The Mir Space
Station was the first permanent space station in space. It was officially built
to conduct studies and experiments of interest to science and the Soviet/Russian
Note: this page is being re-written in the next few
weeks. I have left here so you know its still here.
When the Mir program began,
the station's lifetime was estimated to be five years. At present, Mir has 2
crew and is still in orbit, and additional missions to the outpost being
planned. Mir has been in orbit more than 14 years after the first component was
Currently the Russian Aviation and Space Agency is examining Mir to see if it
may be salvaged as a private industry research post and tourist retreat for
wealthy vacationers. The proposal to resurrect the space station was made in
January 2000 by Walt Anderson, a Washington-based venture capitalist, who is
said to plan to invest $21 million into attempts to renovate the station.
Crew members have been ferried to Mir using the Soyuz-TM spacecraft and the
NASA space shuttle. Space Station Mir has been visited by over 100 cosmonauts
and astronauts during its more than 13 years in orbit. In all, 43 space
travelers have called Mir "home," and 59 others have visited for periods of time
less than one month. Sixteen space travelers stayed on Mir for multiple long
duration missions. The Mir Core, the base unit of the station, was launched on
Feb. 20, 1986. It has a mass of 20,100 kilograms, a length of 13.13 meters and a
maximum diameter of 4.15 meters. Its pressurized volume equals 90 cubic meters.
The solar panels have a total area of 76 square meters. Five modules are
attached to the core.
The Progress resupply craft ferried supplies to the crews from 1986 to 1989.
After that time, an improved Progress-M resupply craft was used. Both types of
resupply spacecraft were launched using Soyuz rocket launch vehicles. They each
had a total mass of 7,450 kilograms, a maximum diameter of 2.7 meters and a
length of 7.2 meters.
First Privately Funded Manned Space Mission to Mir
A Soyuz rocket blasted off at launch pad at the Baikonur Cosmodrome in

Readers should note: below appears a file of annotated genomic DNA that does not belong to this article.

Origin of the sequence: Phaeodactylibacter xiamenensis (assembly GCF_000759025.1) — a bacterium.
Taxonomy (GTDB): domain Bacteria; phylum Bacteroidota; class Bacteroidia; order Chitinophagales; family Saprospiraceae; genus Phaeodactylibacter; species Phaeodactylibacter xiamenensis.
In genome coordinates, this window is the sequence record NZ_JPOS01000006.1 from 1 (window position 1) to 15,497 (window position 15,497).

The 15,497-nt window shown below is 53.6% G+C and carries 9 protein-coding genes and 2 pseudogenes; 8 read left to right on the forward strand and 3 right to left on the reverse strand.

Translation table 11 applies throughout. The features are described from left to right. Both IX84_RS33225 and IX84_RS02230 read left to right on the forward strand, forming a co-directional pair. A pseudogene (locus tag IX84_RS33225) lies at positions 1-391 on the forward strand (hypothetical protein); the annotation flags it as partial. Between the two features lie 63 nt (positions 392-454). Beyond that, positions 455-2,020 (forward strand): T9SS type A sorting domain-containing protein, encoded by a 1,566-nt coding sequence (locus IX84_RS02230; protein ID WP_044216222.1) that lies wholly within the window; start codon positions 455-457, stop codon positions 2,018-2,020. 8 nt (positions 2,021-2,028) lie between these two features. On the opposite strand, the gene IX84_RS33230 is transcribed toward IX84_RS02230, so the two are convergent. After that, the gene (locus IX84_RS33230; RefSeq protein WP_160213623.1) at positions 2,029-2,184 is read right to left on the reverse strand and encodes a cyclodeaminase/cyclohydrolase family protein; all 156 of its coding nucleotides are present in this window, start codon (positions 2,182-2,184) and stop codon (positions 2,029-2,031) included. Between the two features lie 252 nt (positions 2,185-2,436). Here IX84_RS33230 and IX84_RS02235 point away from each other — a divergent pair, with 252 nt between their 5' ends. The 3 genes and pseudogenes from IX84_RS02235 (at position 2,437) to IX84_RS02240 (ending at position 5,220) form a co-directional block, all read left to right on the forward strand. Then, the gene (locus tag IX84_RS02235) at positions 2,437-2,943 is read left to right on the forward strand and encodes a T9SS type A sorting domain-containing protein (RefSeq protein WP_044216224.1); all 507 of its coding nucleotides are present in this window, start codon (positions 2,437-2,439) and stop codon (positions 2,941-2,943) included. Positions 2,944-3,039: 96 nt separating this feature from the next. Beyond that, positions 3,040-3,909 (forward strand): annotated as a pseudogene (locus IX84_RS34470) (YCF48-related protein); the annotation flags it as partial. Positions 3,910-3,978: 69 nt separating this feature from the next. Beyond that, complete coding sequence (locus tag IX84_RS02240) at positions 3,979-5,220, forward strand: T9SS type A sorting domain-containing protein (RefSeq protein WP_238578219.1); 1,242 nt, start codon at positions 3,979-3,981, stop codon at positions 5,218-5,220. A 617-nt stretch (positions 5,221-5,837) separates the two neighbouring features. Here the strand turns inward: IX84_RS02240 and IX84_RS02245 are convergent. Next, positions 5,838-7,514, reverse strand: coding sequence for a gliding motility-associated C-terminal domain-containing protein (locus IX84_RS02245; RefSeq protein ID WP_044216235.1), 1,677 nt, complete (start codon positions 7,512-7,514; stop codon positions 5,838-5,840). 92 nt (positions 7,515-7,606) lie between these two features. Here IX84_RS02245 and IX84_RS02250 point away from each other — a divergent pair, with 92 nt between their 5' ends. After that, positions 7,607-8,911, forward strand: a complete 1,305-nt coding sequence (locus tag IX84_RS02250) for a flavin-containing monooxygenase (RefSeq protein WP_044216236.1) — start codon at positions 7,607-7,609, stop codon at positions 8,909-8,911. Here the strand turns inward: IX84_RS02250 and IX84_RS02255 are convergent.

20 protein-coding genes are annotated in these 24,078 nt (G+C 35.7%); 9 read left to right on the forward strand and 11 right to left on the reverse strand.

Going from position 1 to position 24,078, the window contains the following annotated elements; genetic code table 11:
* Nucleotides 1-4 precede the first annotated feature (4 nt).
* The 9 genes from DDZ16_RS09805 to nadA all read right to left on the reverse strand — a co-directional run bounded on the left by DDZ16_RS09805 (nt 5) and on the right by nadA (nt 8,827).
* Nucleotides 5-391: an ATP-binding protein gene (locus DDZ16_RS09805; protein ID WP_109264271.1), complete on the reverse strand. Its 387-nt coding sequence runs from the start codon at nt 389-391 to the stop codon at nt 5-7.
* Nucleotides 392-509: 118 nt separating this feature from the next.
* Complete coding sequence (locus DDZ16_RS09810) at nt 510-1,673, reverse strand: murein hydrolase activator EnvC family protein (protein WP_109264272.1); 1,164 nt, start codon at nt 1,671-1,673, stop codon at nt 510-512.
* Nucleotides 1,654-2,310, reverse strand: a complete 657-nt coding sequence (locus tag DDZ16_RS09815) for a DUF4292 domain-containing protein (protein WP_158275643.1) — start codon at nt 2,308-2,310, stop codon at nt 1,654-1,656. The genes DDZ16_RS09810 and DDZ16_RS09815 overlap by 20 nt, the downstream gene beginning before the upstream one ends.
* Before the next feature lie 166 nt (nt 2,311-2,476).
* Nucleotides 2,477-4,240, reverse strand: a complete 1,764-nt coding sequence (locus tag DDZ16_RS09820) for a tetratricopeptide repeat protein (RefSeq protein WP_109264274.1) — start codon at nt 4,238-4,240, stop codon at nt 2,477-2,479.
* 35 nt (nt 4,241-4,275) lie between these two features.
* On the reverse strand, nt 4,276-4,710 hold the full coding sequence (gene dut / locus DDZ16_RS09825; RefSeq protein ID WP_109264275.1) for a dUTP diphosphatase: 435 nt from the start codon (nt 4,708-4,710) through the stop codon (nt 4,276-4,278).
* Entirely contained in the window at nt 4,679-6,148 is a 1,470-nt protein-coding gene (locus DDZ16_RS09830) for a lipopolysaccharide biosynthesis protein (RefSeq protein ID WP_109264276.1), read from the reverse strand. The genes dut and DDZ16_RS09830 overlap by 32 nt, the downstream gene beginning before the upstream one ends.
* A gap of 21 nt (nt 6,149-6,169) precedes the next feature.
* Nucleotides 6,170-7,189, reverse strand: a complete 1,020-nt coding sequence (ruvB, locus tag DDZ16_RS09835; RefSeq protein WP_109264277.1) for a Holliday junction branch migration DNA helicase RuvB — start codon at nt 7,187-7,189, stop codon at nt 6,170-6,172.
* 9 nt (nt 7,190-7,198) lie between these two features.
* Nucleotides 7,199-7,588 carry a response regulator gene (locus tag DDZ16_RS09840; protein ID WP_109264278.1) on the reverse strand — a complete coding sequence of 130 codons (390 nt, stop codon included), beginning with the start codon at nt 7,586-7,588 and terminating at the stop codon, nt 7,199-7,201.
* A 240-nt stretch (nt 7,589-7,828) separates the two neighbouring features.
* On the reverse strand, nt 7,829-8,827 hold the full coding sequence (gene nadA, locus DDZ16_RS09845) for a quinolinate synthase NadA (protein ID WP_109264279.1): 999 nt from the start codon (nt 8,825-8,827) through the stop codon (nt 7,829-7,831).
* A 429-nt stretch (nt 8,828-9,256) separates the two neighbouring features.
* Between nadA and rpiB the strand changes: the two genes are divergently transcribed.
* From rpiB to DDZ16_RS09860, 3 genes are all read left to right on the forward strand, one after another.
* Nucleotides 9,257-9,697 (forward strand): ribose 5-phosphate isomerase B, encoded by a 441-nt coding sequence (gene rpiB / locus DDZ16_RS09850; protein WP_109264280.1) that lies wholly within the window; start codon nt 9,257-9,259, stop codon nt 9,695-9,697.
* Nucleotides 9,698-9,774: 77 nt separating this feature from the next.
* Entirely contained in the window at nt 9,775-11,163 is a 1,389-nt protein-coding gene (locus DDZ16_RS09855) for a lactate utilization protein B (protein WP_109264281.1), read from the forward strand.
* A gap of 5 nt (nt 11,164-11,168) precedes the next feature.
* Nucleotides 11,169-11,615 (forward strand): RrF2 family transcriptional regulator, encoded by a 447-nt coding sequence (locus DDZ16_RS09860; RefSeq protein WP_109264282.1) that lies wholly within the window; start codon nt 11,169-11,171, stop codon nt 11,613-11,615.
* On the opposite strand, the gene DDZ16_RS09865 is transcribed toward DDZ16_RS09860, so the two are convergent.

Kazakhstan, Tuesday, April 4, 2000. Two Russian cosmonauts are visiting Mir
space station on the first-ever piloted space mission funded by private
The crew are: Commander Sergei Zalyotin and flight engineer Alexander Kaleri.
Progress M1-1 supply ship has already docked with Mir and resupplied the station
with fuel and water.
The mission is funded by Netherlands-based MirCorp, which hopes to turn a
profit operating the 14-year-old orbiting outpost. The company is in discussions
with several corporations about possible advertising deals and scientists
interested in flying experiments. MirCorp plans to keep the two cosmonauts on
board for at least 45 days to investigate the station and assess any need for
repairs. If more funds are not forthcoming, the crew would again put Mir on
autopilot and be the last crew to live on Mir.
The space station has been empty since it was placed on autopilot seven
months ago. Russia seems determined to pursue an independent space program. It
has decided to go ahead with a new mission after getting $20 million from
international investors. Mir, plagued by accidents in recent years, was to have
been scrapped this year. The plan was to send it plunging toward Earth so that
it burned up in the atmosphere.
Company officials also said they are in active talks with a potential space
tourist who would pay a travel fare of roughly $15 million.
Current Status of Mir Space Station:
Space Agency has
announced that Space Station Mir is to be destroyed in a controlled descent on
March 8th, 2001. If you want to keep up to date, then join the
and notified of the Event.
replaced by the
International Space Station.
Image extracted from:
Visitors(ie. U.S Shuttle):
Building Mir Space Station:
Mir Space Station:
Space Station Ideas:
Space Station Mir :
Keep Mir Alive!: